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I guess I just see it differently. The utilitarian nature of a card is different from the inner meaning. I wouldn't tell a querent what the Saltire means, but to me it is of great importance. One aspect changes with every application while the other has its definite significance and place. This isn't to suggest a card has a rigid "book meaning," but that its practical application can be drawn from its theoretical significance, and not the other way 'round.
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Quote:
Originally Posted by Teheuti View Post
There is no rule that says that theoretical examples meant to elucidate the meaning of a RWS card (versus personal readings) are not allowed here. This seems to be a ploy to avoid demonstrating how RWS meanings are to be applied. Perhaps some theorists have no idea how to apply their theories of reading, so an example can be educational.....
I've seen the following interpretation: Little girls should not talk to strangers; they should simply walk away as the figure in the background is doing.

While that interpretation may be relevant to a specific query, I don't see how it can possibly help anyone better understand the intrinsic significance of the card. It is of no help except possibly to a fortune teller who deals with a similar query. The same goes for the Ten of Swords as indicating that someone needs acupuncture for their back problems. It is an interesting example of intuitive reading, but it is not specific to RWS, and it is relevant only for someone who has back problems.

Such clever interpretations would reach a larger and more appreciative audience elsewhere, as closrapexa (who, by the way, has extensive experience in Tarot divination) suggested.
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Thank you but really not that extensive, not considering the time I have spent on Tarot in general. That being said, the intrinsic meaning is important in order to maintain a certain balance which is important even in a reading.

For example, when it comes to astrology I generally use the method of equating the attributions to the Trumps. By that method this card has an element of Death in it. Now, reading anything from Crowley or Book T any "New Age guru" would (as many have) define Death as regeneration, new beginnings, etc., either to spare their readers pain or fright or simply through imperfect understanding of the card. In many new books the definition of Death is very similar to that of the Fool. Assuming that in a reading Death does not always mean actual, physical death I would indeed use it as a type of new beginning card, but with a difference. But the way Death is used in a reading is a far cry and a pale shadow of what it actually is. All this goes to show is that a card used in a practical setting is by nature simplified and even distorted by necessity and so cannot be used as any kind of authoritative capacity.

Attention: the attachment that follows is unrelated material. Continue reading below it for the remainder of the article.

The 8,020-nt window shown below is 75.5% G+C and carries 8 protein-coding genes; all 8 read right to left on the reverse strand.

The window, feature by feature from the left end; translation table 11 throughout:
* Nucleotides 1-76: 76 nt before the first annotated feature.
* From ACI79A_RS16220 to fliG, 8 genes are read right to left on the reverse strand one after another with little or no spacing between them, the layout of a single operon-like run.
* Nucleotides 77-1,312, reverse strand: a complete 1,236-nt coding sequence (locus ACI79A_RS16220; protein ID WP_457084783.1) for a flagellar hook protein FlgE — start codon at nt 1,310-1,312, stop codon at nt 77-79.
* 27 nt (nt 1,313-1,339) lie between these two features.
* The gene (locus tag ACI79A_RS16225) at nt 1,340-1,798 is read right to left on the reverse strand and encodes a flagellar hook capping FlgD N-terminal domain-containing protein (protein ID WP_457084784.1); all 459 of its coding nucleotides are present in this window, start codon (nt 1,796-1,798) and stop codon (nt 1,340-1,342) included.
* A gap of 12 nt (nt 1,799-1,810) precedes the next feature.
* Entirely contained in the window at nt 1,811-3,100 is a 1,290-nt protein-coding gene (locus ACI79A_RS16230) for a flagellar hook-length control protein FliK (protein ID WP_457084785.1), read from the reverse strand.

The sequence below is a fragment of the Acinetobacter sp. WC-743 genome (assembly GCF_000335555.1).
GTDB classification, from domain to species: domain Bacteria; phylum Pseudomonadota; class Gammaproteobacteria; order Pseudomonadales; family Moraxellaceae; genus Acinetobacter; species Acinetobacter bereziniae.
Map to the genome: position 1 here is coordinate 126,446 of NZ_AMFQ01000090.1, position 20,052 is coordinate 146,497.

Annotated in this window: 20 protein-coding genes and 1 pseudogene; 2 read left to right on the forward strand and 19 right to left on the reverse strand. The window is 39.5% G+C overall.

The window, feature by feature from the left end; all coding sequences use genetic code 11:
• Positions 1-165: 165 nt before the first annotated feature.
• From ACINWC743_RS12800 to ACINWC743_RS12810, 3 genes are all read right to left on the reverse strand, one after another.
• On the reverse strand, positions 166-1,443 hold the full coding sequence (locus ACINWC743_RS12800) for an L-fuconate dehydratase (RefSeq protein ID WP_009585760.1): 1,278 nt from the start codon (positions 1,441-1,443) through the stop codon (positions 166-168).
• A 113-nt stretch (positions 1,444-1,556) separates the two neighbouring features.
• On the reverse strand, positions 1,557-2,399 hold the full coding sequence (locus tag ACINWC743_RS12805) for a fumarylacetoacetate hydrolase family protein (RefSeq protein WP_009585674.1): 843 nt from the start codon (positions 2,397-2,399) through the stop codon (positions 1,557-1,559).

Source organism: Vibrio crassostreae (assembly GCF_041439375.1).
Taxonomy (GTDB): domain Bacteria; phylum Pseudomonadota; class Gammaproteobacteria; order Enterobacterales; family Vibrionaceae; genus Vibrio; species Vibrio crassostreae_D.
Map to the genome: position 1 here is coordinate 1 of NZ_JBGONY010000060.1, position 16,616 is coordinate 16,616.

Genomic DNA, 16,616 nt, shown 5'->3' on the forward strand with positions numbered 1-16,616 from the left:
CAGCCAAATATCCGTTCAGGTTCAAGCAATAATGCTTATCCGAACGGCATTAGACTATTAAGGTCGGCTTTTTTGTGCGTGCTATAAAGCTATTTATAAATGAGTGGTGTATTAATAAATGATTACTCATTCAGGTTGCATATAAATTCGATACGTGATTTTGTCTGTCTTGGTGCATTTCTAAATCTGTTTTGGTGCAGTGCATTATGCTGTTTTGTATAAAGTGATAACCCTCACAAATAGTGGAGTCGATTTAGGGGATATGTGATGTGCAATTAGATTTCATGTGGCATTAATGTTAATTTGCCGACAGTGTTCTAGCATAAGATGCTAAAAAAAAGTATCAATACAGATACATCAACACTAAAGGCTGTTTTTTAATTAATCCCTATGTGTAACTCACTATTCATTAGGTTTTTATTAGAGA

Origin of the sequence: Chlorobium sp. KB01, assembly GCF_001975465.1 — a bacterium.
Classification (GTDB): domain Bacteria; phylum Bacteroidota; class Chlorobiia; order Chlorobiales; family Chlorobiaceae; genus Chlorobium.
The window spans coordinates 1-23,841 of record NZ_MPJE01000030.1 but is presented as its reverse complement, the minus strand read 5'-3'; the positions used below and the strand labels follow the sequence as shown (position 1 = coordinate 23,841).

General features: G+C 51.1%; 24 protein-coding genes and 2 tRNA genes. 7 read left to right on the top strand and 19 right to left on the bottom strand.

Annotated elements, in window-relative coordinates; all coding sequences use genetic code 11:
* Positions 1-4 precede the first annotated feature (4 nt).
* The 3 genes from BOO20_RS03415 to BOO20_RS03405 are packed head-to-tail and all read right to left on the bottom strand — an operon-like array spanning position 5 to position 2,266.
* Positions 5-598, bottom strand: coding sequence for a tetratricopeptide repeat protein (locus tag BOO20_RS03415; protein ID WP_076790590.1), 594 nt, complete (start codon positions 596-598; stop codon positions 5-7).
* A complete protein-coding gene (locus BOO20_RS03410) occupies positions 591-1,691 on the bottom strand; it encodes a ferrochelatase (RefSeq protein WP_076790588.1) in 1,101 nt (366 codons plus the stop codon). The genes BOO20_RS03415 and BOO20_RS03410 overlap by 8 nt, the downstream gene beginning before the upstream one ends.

ETA: No ploy. I have discussed such things in the past in UTC and even enjoy them there in that context. I can certainly shed my pretentious attitude and go practical, but that isn't what I'm here for. When in UTC, act like... well, act like a card reader. When in the RWS forum, I act like someone who is interested in the cards intrinsic meaning.
Top   #187
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Quote:
Originally Posted by Teheuti View Post
I offered up information to be considered from a book well-known to Waite. All of Waite's books are full of references to Masonic, alchemical, Grail, Hermetic, mystical and occasionally Kabbalistic symbolism. It would be strange if his Tarot did not contain some references to his chief interests.
Firstly I dont see it as his CHIEF interest.

Secondly no one said his tarot deck is totally devoid of expressions of this particular interest- his J and B on the priestess pillars is readily admitted as the exception here (but not the norm).

[ Actually, I am surprised we DONT focus more on this and its implications as a CLEAR symbol of Masonry in the RW ... I mean it is virtually mind blowing what he did: Between the Holy Pillars of Masonry, in the temple sits the whole dias and the male officers and the Master.